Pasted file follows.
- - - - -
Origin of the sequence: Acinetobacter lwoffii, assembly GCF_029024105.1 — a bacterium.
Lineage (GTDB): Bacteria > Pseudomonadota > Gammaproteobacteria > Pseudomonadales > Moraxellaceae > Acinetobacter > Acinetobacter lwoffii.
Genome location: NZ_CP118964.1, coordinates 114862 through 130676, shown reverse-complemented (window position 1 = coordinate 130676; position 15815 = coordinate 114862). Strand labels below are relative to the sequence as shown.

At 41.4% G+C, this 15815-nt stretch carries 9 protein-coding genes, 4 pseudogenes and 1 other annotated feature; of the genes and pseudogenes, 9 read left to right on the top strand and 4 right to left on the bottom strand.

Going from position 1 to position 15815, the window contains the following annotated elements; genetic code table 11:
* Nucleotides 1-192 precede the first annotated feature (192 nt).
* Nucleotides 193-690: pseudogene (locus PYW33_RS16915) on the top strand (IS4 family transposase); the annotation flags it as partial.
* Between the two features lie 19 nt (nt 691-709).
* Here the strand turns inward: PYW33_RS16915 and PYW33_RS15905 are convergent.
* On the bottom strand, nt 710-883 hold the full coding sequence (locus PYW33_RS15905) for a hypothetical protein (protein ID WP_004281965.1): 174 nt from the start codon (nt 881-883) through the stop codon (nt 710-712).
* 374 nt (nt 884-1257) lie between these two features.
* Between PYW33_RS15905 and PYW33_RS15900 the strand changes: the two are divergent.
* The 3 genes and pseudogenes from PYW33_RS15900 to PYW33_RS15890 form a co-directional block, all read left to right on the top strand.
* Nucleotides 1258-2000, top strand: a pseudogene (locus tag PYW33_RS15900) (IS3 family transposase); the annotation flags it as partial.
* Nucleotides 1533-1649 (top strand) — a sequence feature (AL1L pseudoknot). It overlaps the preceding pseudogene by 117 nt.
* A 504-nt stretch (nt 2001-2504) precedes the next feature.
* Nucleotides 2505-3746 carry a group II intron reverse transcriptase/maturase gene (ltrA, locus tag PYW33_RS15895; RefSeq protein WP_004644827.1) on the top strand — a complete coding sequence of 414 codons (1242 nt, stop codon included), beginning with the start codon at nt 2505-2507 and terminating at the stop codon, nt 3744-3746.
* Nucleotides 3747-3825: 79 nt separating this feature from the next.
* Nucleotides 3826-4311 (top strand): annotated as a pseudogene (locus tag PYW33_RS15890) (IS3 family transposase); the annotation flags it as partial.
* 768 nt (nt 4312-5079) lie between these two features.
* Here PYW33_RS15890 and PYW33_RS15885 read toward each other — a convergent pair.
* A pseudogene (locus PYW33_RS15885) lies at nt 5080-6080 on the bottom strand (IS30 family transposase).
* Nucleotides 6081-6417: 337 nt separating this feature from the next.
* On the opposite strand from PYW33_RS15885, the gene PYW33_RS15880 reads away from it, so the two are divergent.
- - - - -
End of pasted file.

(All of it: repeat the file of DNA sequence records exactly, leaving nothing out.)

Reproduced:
Origin of the sequence: Acinetobacter lwoffii, assembly GCF_029024105.1 — a bacterium.
Lineage (GTDB): Bacteria > Pseudomonadota > Gammaproteobacteria > Pseudomonadales > Moraxellaceae > Acinetobacter > Acinetobacter lwoffii.
Genome location: NZ_CP118964.1, coordinates 114862 through 130676, shown reverse-complemented (window position 1 = coordinate 130676; position 15815 = coordinate 114862). Strand labels below are relative to the sequence as shown.

At 41.4% G+C, this 15815-nt stretch carries 9 protein-coding genes, 4 pseudogenes and 1 other annotated feature; of the genes and pseudogenes, 9 read left to right on the top strand and 4 right to left on the bottom strand.

Going from position 1 to position 15815, the window contains the following annotated elements; genetic code table 11:
* Nucleotides 1-192 precede the first annotated feature (192 nt).
* Nucleotides 193-690: pseudogene (locus PYW33_RS16915) on the top strand (IS4 family transposase); the annotation flags it as partial.
* Between the two features lie 19 nt (nt 691-709).
* Here the strand turns inward: PYW33_RS16915 and PYW33_RS15905 are convergent.
* On the bottom strand, nt 710-883 hold the full coding sequence (locus PYW33_RS15905) for a hypothetical protein (protein ID WP_004281965.1): 174 nt from the start codon (nt 881-883) through the stop codon (nt 710-712).
* 374 nt (nt 884-1257) lie between these two features.
* Between PYW33_RS15905 and PYW33_RS15900 the strand changes: the two are divergent.
* The 3 genes and pseudogenes from PYW33_RS15900 to PYW33_RS15890 form a co-directional block, all read left to right on the top strand.
* Nucleotides 1258-2000, top strand: a pseudogene (locus tag PYW33_RS15900) (IS3 family transposase); the annotation flags it as partial.
* Nucleotides 1533-1649 (top strand) — a sequence feature (AL1L pseudoknot). It overlaps the preceding pseudogene by 117 nt.
* A 504-nt stretch (nt 2001-2504) precedes the next feature.
* Nucleotides 2505-3746 carry a group II intron reverse transcriptase/maturase gene (ltrA, locus tag PYW33_RS15895; RefSeq protein WP_004644827.1) on the top strand — a complete coding sequence of 414 codons (1242 nt, stop codon included), beginning with the start codon at nt 2505-2507 and terminating at the stop codon, nt 3744-3746.
* Nucleotides 3747-3825: 79 nt separating this feature from the next.
* Nucleotides 3826-4311 (top strand): annotated as a pseudogene (locus tag PYW33_RS15890) (IS3 family transposase); the annotation flags it as partial.
* 768 nt (nt 4312-5079) lie between these two features.
* Here PYW33_RS15890 and PYW33_RS15885 read toward each other — a convergent pair.
* A pseudogene (locus PYW33_RS15885) lies at nt 5080-6080 on the bottom strand (IS30 family transposase).
* Nucleotides 6081-6417: 337 nt separating this feature from the next.
* On the opposite strand from PYW33_RS15885, the gene PYW33_RS15880 reads away from it, so the two are divergent.